Click one of the links below to take you to our new home!

Friday, January 12, 2007

Ficiton Friday
Character Goals and Motivation

A goal is like an agenda. Something the character wants. It has to be hard to get. Readers like to see the character struggle. They like to know what the character wants, but they have absolutely no idea how she'll get it. Your audience wants to live moment-by-moment through your character's life, feeling all the setbacks. For the reader to immerse herself in the character's struggles, first the reader must understand your character's goal. It's your job as a writer to clearly identify the goal then point your character toward getting that goal.

A good goal is something that the character wants but they don't have. It sounds simple and obvious, doesn't it? But this is something that beginning writers sometimes do. Don't have characters want more of what they already have. This creates weak characters. Characters should desperately need what they don't have yet. Dangle an apple in front of a character who hasn't eaten a bite in weeks. This will make that apple dire. That apple becomes something your character desperately needs to survive.

What makes life so unpredictable is that we all want something, we all have agendas, and when those agendas collide, well, something's gotta give. Make your character actively go after that goal. Make another character go after something else . . . or the same thing. You see a collision coming? Oops, I'm getting ahead of myself by talking about conflict, which will be in another article. Anyway, you can keep that idea in mind as you think up a goal for your main character, (also called the protagonist).

But remember, when you think up a goal, that character has to take action. Action makes plot. And in order to write a book, you need plot, and plot moves the story forward. (Webster defines plot as a plan for designing a building or novel). Why not let the characters create plot for you? Let them struggle throughout the book toward their goals. The havoc they wreak will make an excellent story!

Okay we know the goal must be something important, something the character doesn't have. We must also must make the goal urgent. Failure to get this goal will create dire consequences for the character. An example of this would be something like this: A mother needs to find a kidney for her child. Let's make it urgent -- A mother needs to find a kidney for her child who is dying. Let's add a ticking bomb to that goal by placing a time limit -- A mother needs to find a kidney for her child who has two weeks to live.

The above example is an external goal. It's something tangible, that we can feel, touch, hear or smell. Getting a kidney is something physical, so it's external. If the character has to feel it(experience emotion) in order to achieve it, that is something inside the character and is an internal goal. If you want multi-dimensional characters, (and you do!), you've got to have an internal goal. In Star Wars, Luke Skywalker wants to defeat the Death Star. That's a tangible goal, something physical. What is his internal goal? He wants to live in a safe world where his loved ones are not endangered. That's something emotional.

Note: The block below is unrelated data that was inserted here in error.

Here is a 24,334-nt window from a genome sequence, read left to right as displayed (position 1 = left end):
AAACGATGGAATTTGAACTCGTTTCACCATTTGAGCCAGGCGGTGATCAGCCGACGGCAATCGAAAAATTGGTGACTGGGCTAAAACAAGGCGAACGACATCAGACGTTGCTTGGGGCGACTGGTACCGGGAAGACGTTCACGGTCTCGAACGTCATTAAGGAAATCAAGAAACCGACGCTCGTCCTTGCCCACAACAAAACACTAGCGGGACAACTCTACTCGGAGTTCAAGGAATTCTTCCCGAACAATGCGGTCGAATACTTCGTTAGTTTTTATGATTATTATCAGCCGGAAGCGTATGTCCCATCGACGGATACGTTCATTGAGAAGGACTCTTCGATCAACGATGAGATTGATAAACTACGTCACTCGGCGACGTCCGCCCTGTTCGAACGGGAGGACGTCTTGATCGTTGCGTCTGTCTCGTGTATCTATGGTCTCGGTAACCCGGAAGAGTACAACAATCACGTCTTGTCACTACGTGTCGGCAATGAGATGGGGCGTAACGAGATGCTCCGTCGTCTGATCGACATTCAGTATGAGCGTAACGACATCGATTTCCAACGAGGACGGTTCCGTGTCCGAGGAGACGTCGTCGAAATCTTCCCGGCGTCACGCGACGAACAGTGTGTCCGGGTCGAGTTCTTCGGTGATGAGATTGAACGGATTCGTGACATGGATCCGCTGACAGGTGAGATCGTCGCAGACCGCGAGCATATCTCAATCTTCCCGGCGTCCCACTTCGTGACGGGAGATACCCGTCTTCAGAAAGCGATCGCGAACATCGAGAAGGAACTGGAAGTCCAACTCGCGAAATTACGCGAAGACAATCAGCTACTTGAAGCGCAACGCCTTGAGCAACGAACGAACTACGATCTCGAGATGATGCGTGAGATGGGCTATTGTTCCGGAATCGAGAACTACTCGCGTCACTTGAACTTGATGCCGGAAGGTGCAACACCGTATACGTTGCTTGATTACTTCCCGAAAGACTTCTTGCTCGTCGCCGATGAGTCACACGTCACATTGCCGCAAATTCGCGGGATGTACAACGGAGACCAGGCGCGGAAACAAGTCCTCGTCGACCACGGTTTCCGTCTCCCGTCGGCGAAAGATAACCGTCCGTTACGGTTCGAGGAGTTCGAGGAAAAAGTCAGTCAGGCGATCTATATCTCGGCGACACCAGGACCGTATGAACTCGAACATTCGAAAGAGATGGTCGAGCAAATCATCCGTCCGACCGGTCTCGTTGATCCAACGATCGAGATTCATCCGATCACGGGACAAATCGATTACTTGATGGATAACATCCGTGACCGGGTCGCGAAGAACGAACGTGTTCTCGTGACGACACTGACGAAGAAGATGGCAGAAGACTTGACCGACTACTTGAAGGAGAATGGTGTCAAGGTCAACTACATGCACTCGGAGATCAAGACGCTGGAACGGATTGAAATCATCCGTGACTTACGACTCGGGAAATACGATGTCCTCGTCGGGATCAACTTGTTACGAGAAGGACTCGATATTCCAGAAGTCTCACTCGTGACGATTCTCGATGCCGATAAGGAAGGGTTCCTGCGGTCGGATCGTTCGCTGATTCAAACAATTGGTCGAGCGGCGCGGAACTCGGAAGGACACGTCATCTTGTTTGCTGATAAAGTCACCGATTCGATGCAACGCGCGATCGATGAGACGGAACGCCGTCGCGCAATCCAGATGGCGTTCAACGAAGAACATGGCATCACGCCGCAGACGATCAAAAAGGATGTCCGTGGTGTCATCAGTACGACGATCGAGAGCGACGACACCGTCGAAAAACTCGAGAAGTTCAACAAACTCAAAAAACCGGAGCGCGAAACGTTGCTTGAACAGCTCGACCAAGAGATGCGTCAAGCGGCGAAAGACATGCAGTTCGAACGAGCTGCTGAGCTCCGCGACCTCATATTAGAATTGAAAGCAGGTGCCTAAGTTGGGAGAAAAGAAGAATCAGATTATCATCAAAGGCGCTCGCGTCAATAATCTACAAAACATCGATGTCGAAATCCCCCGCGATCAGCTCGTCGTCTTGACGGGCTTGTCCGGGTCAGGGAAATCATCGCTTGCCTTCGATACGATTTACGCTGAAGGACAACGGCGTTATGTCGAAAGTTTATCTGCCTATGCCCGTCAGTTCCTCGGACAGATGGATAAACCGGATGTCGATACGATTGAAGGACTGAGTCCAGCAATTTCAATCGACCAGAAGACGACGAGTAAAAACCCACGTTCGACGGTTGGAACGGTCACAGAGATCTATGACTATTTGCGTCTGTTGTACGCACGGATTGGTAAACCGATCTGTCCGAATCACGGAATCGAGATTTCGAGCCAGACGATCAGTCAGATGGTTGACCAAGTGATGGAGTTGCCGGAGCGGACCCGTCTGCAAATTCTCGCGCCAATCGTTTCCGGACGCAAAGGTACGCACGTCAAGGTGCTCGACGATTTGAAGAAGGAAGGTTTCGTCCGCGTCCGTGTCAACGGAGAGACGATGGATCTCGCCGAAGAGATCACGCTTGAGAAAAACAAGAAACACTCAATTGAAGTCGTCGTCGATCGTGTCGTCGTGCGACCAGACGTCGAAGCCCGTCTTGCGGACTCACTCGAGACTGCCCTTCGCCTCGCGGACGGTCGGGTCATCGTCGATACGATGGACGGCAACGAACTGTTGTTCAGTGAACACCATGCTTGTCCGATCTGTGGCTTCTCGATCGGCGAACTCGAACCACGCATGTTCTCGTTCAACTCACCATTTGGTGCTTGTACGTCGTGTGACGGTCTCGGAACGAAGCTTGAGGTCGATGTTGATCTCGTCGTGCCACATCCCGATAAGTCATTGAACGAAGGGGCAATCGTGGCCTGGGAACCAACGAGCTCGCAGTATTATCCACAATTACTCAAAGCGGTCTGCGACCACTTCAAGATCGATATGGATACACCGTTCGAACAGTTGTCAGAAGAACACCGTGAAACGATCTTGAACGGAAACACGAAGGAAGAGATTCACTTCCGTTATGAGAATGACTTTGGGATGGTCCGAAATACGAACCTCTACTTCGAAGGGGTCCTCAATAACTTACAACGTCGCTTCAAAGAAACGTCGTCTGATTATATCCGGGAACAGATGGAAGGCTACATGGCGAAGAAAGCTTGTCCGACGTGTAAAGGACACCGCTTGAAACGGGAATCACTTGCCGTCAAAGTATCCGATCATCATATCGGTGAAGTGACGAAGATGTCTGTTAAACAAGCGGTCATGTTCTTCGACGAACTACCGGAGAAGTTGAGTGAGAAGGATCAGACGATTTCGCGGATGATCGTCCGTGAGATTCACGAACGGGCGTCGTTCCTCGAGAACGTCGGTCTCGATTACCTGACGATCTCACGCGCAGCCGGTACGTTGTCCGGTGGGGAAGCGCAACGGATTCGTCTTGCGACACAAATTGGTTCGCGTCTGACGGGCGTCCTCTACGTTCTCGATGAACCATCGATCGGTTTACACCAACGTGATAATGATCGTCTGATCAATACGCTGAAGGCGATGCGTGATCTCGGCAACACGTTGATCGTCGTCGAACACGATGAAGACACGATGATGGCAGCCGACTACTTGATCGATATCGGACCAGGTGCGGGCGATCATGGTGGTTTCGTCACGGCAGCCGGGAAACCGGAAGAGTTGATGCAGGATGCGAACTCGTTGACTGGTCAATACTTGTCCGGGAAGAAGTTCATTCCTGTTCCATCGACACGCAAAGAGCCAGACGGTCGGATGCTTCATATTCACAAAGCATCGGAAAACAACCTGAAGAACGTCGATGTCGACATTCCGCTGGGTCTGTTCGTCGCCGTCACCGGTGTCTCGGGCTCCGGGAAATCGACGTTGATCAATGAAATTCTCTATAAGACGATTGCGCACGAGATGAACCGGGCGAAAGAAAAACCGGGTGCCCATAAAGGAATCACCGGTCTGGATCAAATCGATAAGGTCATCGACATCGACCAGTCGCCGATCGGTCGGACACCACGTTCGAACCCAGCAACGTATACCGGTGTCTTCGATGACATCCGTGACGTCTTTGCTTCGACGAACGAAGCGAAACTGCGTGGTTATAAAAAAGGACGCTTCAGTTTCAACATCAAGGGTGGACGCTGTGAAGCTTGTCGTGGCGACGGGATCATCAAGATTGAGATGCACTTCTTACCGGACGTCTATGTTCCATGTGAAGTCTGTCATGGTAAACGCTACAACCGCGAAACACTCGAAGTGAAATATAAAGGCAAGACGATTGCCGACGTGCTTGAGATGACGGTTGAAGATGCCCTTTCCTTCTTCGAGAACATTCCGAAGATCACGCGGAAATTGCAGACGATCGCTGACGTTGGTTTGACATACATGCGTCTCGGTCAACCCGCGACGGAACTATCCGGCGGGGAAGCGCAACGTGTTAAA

In the example with the mother who wants a kidney for her son who has two weeks to live, what could be her internal goal? She wants her child to have a healthy, long life. This makes her multi-layered, makes her have an emotional component working hand-in-hand with the external goal or plot.

In KISSED BY MAGIC, Kain is the protagonist. His external goal is to own the Nottingham Blue dye. His internal goal is to hold himself aloof from others. Why? you ask. The why is very important. It's what makes the goal believable.

He doesn't understand exactly why, but later he will. His external goal of wanting the dye is because the color reminds him of his brother's eyes. He is driven to own the dye becaue of his love for his deceased brother. The hero believes he's responsible for his death. He was always the dark brother, the evil one -- and his brother was always good and kind. The hero is so full of remorse over the events that led to his brother's death that he doesn't feel as if he deserves love or happiness. So he ostracizes himself from society.

See how closely the internal and external goals and motivations are woven together? If you can hit upon closely related internal/external goals and motivations, your story will be all that more stronger.

Gloria Harchar
email or visit Gloria at

No comments: